That's simple enough. If the U.S. does it, it must not be torture!

But, this blog is supposed to examine John Kline's record. And what is Congressman Kline's record on torture? Well, when the Abu Ghraib photos were first made public, John Kline had this to say:

Anger, outrage, disgust, embarrassment – these are just a few of my immediate reactions upon viewing the still unreleased photos of prisoner abuse at Abu Ghraib prison. What I saw went far beyond the acceptable limits of human decency. What I saw was a failure of discipline, leadership, and the standards of conduct which all Americans – and especially the members of our U.S. Armed Services – value so dearly.

All who have seen the photos – and many who have not – are unanimous in their resolve that something must be done. Responsibility must be taken, and punishment – severe punishment – must be assigned.

The photos of the abuse at Abu Ghraib prison reveal an environment void of accountability and supervision. We have an adage in the military: “You get what you inspect, not what you expect.” Just as the young men and women serving in our military have a responsibility to carry out orders given by their superiors, those superiors have a responsibility to ensure orders are carried out properly and clear guidance is given. For either of them to fail to live up to their obligation is at minimum a dereliction of duty. At its worst it is criminal.

Strong words, indeed. In fact, this is exactly the kind of reaction I would expect from a 25-year Marine Corps veteran who worked closely with both presidents Carter and Reagan. The trouble is, they're only words, and they were written almost 18 months ago now.

John Kline is a member of the U.S. Congress, and not just any member of Congress. He sits on the House Subcommittee on Military Personnel & Terrorism, Unconventional Threats and Capabilities, which puts him in a strong position to sponsor legislation to insure that everyone who represents America in an official capacity, whether they be a member of the armed forces or the CIA, lives up to the ideals America holds dear.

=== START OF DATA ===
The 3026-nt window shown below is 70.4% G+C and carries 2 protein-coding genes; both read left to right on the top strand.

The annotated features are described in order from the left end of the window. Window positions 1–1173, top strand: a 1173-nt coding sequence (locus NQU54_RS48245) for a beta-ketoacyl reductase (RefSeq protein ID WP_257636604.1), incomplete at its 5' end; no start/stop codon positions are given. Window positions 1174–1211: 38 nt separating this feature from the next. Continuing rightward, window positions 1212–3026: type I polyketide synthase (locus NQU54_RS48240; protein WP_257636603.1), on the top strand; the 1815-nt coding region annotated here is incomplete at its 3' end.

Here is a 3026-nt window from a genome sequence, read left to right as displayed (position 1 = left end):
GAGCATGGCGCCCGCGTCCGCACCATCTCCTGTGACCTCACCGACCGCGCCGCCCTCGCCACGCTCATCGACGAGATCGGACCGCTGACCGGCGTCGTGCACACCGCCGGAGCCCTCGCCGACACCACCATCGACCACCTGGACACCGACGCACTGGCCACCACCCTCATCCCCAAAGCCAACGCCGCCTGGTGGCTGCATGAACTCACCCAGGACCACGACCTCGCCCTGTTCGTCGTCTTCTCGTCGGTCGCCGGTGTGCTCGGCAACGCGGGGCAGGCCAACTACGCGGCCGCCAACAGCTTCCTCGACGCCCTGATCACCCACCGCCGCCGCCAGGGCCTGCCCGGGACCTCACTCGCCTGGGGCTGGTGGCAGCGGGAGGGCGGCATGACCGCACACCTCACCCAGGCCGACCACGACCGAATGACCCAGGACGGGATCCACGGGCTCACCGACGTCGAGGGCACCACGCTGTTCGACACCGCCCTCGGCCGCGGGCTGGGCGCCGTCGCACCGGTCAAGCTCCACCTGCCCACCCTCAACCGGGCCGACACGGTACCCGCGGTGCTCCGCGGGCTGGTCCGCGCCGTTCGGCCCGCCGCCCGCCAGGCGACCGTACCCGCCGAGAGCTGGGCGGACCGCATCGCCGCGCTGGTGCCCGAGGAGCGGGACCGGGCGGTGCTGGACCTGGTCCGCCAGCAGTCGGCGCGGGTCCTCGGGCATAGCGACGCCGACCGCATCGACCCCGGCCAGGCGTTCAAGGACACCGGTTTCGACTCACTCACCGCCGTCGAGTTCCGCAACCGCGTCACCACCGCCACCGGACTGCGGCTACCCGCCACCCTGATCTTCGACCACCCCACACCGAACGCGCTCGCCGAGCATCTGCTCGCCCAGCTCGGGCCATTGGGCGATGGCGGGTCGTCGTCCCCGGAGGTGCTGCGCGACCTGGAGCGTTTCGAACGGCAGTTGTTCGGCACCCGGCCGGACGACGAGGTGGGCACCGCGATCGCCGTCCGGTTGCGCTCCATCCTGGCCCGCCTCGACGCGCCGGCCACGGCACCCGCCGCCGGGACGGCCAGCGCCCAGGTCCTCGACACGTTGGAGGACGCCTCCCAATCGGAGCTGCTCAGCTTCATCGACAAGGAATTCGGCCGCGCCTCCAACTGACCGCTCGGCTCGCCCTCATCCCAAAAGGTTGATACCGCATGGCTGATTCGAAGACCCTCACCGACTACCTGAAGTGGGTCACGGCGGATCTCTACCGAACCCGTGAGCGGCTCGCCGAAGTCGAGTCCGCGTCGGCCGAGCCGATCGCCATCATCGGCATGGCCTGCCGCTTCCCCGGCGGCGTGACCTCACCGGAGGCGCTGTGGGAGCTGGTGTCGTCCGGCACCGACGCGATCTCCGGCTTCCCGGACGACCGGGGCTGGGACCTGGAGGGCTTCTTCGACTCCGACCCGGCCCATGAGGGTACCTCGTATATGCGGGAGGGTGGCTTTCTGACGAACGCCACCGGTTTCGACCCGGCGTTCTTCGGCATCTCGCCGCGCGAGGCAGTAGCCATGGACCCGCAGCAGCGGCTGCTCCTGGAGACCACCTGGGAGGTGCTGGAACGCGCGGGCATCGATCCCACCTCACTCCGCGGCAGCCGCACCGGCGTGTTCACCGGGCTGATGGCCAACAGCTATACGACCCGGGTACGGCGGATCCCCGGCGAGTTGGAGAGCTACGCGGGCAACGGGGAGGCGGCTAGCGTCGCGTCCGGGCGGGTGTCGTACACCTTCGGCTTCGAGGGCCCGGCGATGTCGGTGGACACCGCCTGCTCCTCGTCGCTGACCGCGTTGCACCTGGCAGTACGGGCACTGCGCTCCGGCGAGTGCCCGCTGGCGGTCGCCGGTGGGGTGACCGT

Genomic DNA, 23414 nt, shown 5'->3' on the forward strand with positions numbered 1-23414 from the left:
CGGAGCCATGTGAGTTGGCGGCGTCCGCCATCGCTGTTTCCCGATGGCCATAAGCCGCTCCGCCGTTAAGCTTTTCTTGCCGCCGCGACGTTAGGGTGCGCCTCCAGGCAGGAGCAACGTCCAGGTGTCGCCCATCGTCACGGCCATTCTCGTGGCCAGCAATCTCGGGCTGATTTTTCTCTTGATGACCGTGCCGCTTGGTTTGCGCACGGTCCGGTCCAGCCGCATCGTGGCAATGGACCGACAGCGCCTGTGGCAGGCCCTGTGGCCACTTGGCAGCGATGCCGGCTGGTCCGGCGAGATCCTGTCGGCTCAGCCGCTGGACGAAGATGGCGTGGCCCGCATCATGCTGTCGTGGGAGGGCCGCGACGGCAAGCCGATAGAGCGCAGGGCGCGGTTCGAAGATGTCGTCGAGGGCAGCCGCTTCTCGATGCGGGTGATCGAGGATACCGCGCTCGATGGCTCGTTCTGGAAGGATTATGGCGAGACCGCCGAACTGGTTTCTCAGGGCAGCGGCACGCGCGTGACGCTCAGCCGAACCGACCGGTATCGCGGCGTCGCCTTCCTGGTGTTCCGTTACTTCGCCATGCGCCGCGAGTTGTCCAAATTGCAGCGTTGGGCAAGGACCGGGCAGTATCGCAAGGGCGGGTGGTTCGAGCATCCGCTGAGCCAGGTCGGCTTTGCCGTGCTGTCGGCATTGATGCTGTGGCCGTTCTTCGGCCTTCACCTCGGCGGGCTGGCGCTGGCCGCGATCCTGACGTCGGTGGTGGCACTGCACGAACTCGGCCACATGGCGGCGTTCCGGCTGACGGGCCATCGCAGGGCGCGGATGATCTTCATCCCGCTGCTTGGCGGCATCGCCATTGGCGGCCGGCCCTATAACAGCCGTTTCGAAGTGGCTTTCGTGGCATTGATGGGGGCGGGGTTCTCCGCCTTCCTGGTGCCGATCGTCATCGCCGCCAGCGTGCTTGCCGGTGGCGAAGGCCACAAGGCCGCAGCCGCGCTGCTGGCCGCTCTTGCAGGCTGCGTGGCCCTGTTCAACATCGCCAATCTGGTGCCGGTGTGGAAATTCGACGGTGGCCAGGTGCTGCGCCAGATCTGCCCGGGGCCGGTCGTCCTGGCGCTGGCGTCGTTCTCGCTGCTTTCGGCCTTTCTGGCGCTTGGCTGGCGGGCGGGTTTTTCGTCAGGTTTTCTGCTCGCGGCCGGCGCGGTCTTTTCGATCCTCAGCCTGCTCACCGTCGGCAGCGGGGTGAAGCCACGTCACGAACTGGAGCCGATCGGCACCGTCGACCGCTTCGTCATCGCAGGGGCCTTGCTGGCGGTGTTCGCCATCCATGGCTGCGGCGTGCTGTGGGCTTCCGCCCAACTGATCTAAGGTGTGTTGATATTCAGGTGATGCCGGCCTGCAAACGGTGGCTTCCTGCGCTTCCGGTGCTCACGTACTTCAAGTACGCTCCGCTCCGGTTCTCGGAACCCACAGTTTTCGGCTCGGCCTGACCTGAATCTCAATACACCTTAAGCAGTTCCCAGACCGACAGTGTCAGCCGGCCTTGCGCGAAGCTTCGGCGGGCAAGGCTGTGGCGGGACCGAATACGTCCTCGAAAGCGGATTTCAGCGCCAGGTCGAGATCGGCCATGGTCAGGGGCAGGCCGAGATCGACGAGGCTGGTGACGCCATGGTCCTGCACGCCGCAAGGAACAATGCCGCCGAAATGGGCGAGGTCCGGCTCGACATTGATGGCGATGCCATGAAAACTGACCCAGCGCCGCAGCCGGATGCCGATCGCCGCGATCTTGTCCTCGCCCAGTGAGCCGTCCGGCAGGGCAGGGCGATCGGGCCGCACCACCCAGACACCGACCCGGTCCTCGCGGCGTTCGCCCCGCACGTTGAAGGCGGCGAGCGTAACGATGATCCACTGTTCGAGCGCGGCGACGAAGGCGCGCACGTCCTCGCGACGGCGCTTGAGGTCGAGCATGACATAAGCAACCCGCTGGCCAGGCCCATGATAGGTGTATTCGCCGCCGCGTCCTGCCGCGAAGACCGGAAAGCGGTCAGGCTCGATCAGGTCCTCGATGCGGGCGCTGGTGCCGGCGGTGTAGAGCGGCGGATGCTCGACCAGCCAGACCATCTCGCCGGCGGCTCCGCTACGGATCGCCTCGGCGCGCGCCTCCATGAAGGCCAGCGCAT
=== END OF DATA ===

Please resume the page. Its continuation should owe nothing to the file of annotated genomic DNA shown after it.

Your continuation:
Only so far, he hasn't.

Contrast this silence with the actions of another Republican, a Senator, who also has a distiguished record of military service. John McCain, himself subjected to torture in Vietnam, is adamant that U.S.-sponsored torture of prisoners stop, and stop now. More than a month ago, McCain attached an amendment to a defense spending bill --- an amendment supported by every member of the Senate, save for 9 Republicans --- which would require all American operatives to adhere to the interrogation guidelines laid out in the Army Field Manual (which do not include, say, sodomizing prisoners with fluorescent lights). In fact, McCain has done more than that. Opposed by a recalcitrant White House, McCain has vowed to attach his amendment to every piece of legislation to come out of the Senate, until it becomes law.

It is ironic that John McCain campaigned vigorously for John Kline when Kline was running against incumbent Bill Luther. In fact, in a November 2, 2000 article in the Star Tribune, Kline spokesman Randy Skoglund emphasized the parallels between McCain and Kline, claiming that the two have common ideologies and background. "John McCain and John Kline have similar traits - people see them as people who tell the truth", Skoglund said.

Sorry Mr. Kline, but you're no John McCain. When McCain first attached his amendment to the defense bill, I challenged Mr. Kline to carry McCain's fight into the House of Representatives, and see to it that the job of restoring America's honor was done. So far, I have received no response from Mr. Kline, either by email or post (which reveals a bit about Mr. Kline's responsiveness to his constituents, but that's a story for another time).

A search of his congressional web site turns up no mention of the McCain amendment or torture, and a review of the Congressional Record shows that Kline has discussed torture exactly once in the past 9 months --- when on June 16 he denounced Amnesty International's reports of U.S. torture as 'unfounded'. Mr. Kline, your silence speaks volumes.

While searching the Congressional Record, I did find one other interesting statement by Mr. Kline. He had just returned from a tour of Iraq to give an optimistic assessment of our progress there. He saw fit to quote a man he says is his hero, Ronald Reagan, who said:

Freedom leads to prosperity. Freedom replaces the ancient hatreds among the nations with comity and peace. Freedom is the victor.

Sadly, it appears that John Kline doesn't realize that the reverse is also true.

Update: On December 12, Kline publicly came out in favor of McCain's amendment, albeit in the least forceful possible manner.